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Rodeo returns to the posse arena

March 1, 2017
By CHUCK BALLARO (news@breezenewspapers.com) , North Fort Myers Neighbor

In just a short period of time, the PRCA Fort Myers Rodeo has become a place for the top cowboys and cowgirls to come to win some prize money and make strides to get a coveted spot in the National Finals Rodeo at the end of the year.

Thousands of fans have come to appreciate that as the fifth-annual rodeo returned to the Lee County Posse Arena this past weekend. Large crowds came to see the best ride and rope and entertain.

Casey and Margo Crowther have attracted some of the best in the business to make the rodeo a success. Trent McFarland is one of the best rodeo clowns in the business and has come to this rodeo for the last two years.

Article Photos

Brandi Geiger looks happy as a clam to be on her barrel horse as she rounds the second barrel at the PRCA Fort Myers Rodeo on Friday at the Lee County Posse Arena.

CHUCK BALLARO

McFarland's father was also a rodeo clown. This allowed him to step right in as an entertainer, as opposed to having to fight bulls and risk getting gored and trampled.

He still does his part however, by sitting in the barrel and giving the bull a target, if necessary.

"If something bad happens and the bullfighters are taken out, I move in and give the bull something to target," McFarland said, who has been a clown for more than 20 years. "They say acting like a clown will get you nowhere in life, and last year I went 43 weekends out of the year and all over the country being one."

A clown needs a straight man, and announcer Trey Windhorst provided that role. Having family in the area made it easier for him to work here for the first time, and for him, it's the time of his life."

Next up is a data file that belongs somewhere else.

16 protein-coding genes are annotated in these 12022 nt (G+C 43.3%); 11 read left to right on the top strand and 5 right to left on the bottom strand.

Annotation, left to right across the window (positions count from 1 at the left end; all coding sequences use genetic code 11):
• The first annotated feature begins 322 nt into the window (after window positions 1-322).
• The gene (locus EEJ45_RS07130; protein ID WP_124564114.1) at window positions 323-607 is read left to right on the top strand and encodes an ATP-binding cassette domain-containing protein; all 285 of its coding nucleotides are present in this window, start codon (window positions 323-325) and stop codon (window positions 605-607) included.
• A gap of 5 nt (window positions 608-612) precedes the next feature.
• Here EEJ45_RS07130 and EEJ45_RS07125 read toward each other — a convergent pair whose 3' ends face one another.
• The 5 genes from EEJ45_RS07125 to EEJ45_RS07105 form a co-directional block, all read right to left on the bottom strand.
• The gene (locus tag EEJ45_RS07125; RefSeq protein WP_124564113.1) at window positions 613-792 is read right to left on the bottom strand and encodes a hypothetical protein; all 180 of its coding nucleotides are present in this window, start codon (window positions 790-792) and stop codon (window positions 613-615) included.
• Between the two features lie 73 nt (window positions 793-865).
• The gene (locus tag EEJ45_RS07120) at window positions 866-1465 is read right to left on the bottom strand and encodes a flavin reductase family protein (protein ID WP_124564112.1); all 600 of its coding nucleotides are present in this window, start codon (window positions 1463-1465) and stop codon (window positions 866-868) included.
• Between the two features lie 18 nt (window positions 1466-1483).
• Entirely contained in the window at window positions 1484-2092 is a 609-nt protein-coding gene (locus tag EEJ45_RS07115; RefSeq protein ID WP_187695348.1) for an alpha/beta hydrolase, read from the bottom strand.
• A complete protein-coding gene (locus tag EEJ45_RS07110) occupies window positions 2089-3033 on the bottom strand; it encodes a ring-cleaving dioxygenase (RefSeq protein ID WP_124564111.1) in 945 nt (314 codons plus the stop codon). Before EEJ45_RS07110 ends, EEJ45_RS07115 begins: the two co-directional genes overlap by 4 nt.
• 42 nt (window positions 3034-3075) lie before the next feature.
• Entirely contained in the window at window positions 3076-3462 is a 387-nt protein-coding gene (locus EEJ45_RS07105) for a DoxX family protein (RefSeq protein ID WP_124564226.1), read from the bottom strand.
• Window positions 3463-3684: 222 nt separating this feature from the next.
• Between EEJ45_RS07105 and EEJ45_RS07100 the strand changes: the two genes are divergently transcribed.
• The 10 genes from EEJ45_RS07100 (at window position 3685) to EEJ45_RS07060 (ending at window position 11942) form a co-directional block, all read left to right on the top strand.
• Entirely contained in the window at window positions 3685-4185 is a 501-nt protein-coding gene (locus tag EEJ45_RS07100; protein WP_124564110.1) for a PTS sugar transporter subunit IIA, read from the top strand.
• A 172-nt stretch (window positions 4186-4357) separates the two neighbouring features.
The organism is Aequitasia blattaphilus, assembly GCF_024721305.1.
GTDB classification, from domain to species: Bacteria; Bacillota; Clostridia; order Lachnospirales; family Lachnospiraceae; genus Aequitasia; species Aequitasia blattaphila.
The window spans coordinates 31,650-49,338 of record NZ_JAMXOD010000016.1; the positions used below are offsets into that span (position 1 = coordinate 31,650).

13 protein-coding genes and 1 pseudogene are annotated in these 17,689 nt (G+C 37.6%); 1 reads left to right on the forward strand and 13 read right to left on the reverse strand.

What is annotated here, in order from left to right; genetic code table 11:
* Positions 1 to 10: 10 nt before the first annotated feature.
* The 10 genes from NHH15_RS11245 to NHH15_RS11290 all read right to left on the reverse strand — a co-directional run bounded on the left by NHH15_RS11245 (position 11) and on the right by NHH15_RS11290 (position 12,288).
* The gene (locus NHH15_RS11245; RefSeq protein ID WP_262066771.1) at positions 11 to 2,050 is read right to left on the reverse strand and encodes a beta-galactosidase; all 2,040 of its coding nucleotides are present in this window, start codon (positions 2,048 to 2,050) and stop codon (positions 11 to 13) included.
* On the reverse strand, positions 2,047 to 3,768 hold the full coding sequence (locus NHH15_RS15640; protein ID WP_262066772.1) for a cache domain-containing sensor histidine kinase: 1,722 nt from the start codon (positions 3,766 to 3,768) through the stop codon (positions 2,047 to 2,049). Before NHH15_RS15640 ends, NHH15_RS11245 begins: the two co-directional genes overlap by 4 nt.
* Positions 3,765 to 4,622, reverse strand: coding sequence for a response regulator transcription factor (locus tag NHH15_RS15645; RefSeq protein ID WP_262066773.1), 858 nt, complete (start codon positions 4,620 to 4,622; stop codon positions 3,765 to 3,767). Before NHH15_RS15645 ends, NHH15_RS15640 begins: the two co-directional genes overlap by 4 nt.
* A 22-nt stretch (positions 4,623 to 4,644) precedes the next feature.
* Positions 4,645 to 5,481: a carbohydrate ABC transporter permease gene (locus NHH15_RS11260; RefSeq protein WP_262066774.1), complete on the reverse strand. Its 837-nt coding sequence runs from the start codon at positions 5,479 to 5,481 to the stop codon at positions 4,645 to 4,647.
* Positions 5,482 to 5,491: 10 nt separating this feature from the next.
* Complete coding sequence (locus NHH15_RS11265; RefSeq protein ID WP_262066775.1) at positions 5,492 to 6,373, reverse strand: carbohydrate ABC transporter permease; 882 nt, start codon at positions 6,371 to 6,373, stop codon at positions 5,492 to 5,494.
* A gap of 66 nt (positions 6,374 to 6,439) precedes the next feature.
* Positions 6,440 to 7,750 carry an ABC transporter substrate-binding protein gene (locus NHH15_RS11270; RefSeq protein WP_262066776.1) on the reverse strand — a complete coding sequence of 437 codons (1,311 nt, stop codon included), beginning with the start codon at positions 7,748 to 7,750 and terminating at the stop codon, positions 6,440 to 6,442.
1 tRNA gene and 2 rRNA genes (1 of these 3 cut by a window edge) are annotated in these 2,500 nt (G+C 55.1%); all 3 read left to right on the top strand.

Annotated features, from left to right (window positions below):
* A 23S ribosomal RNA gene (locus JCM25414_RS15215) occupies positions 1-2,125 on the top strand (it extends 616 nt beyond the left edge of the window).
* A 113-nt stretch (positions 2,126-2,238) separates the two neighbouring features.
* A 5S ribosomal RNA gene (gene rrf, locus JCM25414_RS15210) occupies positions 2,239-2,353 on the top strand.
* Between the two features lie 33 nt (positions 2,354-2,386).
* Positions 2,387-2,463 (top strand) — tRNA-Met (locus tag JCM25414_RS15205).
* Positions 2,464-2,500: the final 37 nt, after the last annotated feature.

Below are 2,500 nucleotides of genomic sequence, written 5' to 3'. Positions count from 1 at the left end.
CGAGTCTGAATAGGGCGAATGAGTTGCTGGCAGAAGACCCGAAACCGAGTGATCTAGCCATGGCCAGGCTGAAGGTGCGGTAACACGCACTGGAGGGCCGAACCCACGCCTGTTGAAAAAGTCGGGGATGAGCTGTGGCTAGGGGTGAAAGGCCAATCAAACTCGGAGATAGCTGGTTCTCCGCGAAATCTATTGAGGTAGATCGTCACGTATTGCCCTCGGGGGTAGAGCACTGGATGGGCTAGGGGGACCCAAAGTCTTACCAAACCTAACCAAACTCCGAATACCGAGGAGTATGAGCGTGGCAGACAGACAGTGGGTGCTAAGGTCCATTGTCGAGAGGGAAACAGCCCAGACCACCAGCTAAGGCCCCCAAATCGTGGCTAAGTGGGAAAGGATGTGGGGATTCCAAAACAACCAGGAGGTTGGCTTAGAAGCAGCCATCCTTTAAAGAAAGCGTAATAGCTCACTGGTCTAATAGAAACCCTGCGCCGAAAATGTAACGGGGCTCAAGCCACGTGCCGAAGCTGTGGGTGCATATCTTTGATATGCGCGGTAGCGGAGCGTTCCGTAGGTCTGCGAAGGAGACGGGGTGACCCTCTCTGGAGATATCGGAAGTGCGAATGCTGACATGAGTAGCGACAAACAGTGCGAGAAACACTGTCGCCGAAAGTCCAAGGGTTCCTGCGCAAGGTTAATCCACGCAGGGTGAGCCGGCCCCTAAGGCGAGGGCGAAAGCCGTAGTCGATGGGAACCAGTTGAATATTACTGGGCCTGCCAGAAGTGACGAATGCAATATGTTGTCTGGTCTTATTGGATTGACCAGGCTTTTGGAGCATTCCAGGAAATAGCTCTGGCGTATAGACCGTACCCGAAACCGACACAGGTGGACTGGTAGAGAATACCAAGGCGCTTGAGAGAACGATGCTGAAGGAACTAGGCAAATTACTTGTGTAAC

"The crowd is amazing, the weather is great, I love Fort Myers," said Windhorst, a former bull rider who has been an announcer for 10 years, five in the PRCA. "I got hurt riding bulls and I was sitting there and the coach told me if I couldn't ride, announce."

Windhorst does about 30 to 40 shows a year, many of them multi-day events.

Without the competitors, there is no rodeo. Cody Gaines, from Arcadia, didn't have to come too far to ride in the saddle bronc competition. And it was worth it as he scored 77 points on his ride.

"It's an adrenaline rush, but I love horses and the competition. It's something I've wanted to do since I was a kid. I'm lucky to be able to do it," Gaines said, who competed in about 50 rodeos a year before moving here a year ago.

His girlfriend, Brandy Zwayer, joined him on this night, and, as you might expect, watching him compete brings a lot of fear along with it.

"I always worry about him. It's the worst fear ever when he gets behind the chutes. It's fun until then," Zwayer said.

That was the attraction for those who have gone to hundreds of rodeos, as well as first-timers.

Rosemary Driend, a snowbird from New Hampshire, was attending her first rodeo with her husband, Edward, having learned about it from Facebook.

"We enjoy it. It's the whole atmosphere, the people are very friendly and outside of what we normally do," Driend said. "They don't have many rodeos in New Hampshire."

 
 

 

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